Contemporary Western Theatre: Drama, Physical Theatre, Readers Theatre, and Digital Performance
Following World War II, the ongoing decolonization of countries in Asia and Africa, formerly under European control, new waves of immigration to the West, broader access to education, and the emergence of new technologies (especially the Internet) brought new audiences and new ideas to western theatre. The establishment of international theatre festivals allowed artistic exchange on an unprecedented scale.
This course explores the major types of dramatic and non-dramatic performance since the 1960s and the aesthetic and political questions that informed them. We will analyze how established forms of theatre (realism, epic theatre, avant-garde performance, etc.) were transformed to address a novel understanding of race, gender, class, and sexuality. We will also analyze various types of non-dramatic theatre which emerged in response to increased intercultural exchange and the availability of new technologies.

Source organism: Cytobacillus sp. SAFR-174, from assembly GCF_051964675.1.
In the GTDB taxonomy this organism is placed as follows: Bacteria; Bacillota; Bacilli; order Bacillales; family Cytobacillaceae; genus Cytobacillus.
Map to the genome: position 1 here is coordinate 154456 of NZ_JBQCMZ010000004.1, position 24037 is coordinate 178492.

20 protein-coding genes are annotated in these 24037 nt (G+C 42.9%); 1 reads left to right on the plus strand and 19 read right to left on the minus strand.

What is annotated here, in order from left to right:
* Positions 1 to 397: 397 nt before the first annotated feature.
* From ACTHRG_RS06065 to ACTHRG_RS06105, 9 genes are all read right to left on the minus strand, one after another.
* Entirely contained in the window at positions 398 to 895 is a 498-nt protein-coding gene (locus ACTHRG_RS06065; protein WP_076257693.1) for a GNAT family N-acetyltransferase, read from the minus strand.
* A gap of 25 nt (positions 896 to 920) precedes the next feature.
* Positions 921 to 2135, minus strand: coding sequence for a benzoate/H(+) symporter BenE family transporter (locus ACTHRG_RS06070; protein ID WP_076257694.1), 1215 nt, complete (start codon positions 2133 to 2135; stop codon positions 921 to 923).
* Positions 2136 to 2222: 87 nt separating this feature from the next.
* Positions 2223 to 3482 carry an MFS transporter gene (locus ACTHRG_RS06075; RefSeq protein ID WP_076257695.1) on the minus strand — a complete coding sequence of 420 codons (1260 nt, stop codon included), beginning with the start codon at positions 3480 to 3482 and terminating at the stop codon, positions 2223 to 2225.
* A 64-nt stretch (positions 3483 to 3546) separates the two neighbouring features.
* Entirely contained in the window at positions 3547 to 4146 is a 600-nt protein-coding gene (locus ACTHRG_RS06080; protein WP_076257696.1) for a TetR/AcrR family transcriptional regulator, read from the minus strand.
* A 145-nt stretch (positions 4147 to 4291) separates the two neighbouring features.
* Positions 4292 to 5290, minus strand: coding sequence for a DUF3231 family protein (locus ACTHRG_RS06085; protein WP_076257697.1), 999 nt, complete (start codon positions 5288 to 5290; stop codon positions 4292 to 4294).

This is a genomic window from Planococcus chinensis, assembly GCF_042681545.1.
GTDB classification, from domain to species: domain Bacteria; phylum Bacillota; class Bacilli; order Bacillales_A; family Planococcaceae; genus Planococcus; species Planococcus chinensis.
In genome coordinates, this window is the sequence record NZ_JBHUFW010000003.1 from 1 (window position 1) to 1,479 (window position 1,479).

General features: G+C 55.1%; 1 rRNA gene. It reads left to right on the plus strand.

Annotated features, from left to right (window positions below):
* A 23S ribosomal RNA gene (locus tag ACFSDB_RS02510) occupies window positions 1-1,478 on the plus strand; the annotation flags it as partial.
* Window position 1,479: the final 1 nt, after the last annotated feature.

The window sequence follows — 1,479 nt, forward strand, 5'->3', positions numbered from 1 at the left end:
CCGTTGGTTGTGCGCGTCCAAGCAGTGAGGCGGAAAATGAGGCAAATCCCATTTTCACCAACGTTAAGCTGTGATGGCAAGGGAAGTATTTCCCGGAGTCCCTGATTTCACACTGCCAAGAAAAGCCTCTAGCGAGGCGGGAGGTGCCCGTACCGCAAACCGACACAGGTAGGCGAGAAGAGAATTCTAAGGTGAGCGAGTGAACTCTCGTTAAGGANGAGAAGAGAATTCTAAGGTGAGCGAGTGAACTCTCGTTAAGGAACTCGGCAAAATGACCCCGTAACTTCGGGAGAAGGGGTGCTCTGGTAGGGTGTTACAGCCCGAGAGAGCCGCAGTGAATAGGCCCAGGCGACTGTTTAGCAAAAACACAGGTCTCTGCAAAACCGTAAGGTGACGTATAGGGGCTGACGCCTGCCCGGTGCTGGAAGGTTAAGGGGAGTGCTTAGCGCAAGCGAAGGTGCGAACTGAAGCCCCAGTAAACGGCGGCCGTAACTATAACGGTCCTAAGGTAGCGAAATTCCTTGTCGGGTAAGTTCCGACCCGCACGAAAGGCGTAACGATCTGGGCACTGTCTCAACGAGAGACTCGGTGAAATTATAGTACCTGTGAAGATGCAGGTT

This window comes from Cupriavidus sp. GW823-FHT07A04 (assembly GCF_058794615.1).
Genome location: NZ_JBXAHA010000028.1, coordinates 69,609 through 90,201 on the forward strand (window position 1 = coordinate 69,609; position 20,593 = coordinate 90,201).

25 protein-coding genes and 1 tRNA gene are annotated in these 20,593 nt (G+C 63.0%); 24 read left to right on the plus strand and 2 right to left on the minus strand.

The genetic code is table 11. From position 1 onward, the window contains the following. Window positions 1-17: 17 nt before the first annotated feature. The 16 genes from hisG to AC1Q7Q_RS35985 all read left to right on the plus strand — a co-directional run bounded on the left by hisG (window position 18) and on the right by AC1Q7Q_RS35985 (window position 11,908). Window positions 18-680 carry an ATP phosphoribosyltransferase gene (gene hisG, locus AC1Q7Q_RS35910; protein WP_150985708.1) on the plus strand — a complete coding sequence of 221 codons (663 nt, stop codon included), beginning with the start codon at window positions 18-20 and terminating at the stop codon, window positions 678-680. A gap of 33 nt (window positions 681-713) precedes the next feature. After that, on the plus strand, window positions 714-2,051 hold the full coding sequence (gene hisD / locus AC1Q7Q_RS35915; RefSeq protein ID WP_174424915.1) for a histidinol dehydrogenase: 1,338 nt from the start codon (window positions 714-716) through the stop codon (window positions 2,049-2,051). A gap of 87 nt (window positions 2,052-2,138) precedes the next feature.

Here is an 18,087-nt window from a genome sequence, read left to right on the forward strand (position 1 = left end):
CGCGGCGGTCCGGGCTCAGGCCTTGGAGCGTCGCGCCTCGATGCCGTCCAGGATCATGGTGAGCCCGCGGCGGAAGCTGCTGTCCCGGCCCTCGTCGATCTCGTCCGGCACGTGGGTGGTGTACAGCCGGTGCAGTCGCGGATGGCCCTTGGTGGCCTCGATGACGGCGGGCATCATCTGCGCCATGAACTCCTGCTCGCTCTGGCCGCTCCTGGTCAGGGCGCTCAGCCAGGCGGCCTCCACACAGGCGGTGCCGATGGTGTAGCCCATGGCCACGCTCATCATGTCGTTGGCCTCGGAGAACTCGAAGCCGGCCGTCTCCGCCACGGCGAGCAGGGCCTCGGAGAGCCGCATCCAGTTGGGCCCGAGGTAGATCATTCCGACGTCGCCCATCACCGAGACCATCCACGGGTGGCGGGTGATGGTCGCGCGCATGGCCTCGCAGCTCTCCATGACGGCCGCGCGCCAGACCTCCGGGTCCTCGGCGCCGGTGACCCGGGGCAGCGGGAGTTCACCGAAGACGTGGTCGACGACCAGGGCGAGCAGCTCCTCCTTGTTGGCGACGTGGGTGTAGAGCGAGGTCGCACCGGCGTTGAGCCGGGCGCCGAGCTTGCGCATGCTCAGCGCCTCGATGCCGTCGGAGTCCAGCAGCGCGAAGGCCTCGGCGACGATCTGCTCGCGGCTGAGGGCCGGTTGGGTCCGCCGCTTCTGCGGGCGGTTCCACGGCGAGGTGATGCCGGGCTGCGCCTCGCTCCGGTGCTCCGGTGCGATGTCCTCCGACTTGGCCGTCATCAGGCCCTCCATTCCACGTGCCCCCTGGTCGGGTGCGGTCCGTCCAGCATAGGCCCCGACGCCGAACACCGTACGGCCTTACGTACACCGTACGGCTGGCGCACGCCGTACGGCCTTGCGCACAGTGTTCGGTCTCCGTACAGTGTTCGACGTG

Examples include the American Wooster Groupand its innovative revisions of the American theatrical cannon; the British Group Forced Entertainment which uses objects found in thrift stores and dumpsters as a starting point for their productions; the Chicago-based clown company 500Clown; the Birmingham Theatre’s production of Behzthi (Dishonor) which provoked riots among the Sikh community in 2005, and others.